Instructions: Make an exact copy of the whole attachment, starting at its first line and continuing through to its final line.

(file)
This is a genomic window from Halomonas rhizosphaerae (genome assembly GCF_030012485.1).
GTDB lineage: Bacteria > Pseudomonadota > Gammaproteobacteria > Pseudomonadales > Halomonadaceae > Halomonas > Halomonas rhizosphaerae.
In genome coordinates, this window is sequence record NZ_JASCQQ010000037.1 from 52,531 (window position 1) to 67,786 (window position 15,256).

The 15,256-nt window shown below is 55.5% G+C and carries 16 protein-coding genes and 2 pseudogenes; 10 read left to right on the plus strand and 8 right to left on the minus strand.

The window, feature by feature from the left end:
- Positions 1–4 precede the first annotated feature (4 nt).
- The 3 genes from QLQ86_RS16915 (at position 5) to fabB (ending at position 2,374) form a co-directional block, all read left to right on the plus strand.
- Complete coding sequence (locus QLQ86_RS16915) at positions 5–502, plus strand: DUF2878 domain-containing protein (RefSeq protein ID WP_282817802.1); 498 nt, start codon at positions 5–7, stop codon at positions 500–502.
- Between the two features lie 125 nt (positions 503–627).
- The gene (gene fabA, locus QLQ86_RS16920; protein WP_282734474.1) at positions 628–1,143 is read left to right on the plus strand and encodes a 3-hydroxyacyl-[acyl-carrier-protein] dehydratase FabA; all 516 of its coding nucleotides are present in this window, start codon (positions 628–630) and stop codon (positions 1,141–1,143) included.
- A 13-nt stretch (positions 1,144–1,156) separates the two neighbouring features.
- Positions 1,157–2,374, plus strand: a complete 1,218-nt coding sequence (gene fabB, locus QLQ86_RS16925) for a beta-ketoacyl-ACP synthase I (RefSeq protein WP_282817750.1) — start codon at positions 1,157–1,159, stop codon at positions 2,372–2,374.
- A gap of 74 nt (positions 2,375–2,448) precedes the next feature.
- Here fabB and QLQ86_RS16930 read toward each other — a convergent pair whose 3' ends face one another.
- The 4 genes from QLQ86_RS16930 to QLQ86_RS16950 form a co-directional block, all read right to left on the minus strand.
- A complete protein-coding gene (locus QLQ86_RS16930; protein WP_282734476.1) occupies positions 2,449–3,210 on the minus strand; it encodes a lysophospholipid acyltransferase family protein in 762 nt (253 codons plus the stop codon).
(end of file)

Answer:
This is a genomic window from Halomonas rhizosphaerae (genome assembly GCF_030012485.1).
GTDB lineage: Bacteria > Pseudomonadota > Gammaproteobacteria > Pseudomonadales > Halomonadaceae > Halomonas > Halomonas rhizosphaerae.
In genome coordinates, this window is sequence record NZ_JASCQQ010000037.1 from 52,531 (window position 1) to 67,786 (window position 15,256).

The 15,256-nt window shown below is 55.5% G+C and carries 16 protein-coding genes and 2 pseudogenes; 10 read left to right on the plus strand and 8 right to left on the minus strand.

The window, feature by feature from the left end:
- Positions 1–4 precede the first annotated feature (4 nt).
- The 3 genes from QLQ86_RS16915 (at position 5) to fabB (ending at position 2,374) form a co-directional block, all read left to right on the plus strand.
- Complete coding sequence (locus QLQ86_RS16915) at positions 5–502, plus strand: DUF2878 domain-containing protein (RefSeq protein ID WP_282817802.1); 498 nt, start codon at positions 5–7, stop codon at positions 500–502.
- Between the two features lie 125 nt (positions 503–627).
- The gene (gene fabA, locus QLQ86_RS16920; protein WP_282734474.1) at positions 628–1,143 is read left to right on the plus strand and encodes a 3-hydroxyacyl-[acyl-carrier-protein] dehydratase FabA; all 516 of its coding nucleotides are present in this window, start codon (positions 628–630) and stop codon (positions 1,141–1,143) included.
- A 13-nt stretch (positions 1,144–1,156) separates the two neighbouring features.
- Positions 1,157–2,374, plus strand: a complete 1,218-nt coding sequence (gene fabB, locus QLQ86_RS16925) for a beta-ketoacyl-ACP synthase I (RefSeq protein WP_282817750.1) — start codon at positions 1,157–1,159, stop codon at positions 2,372–2,374.
- A gap of 74 nt (positions 2,375–2,448) precedes the next feature.
- Here fabB and QLQ86_RS16930 read toward each other — a convergent pair whose 3' ends face one another.
- The 4 genes from QLQ86_RS16930 to QLQ86_RS16950 form a co-directional block, all read right to left on the minus strand.
- A complete protein-coding gene (locus QLQ86_RS16930; protein WP_282734476.1) occupies positions 2,449–3,210 on the minus strand; it encodes a lysophospholipid acyltransferase family protein in 762 nt (253 codons plus the stop codon).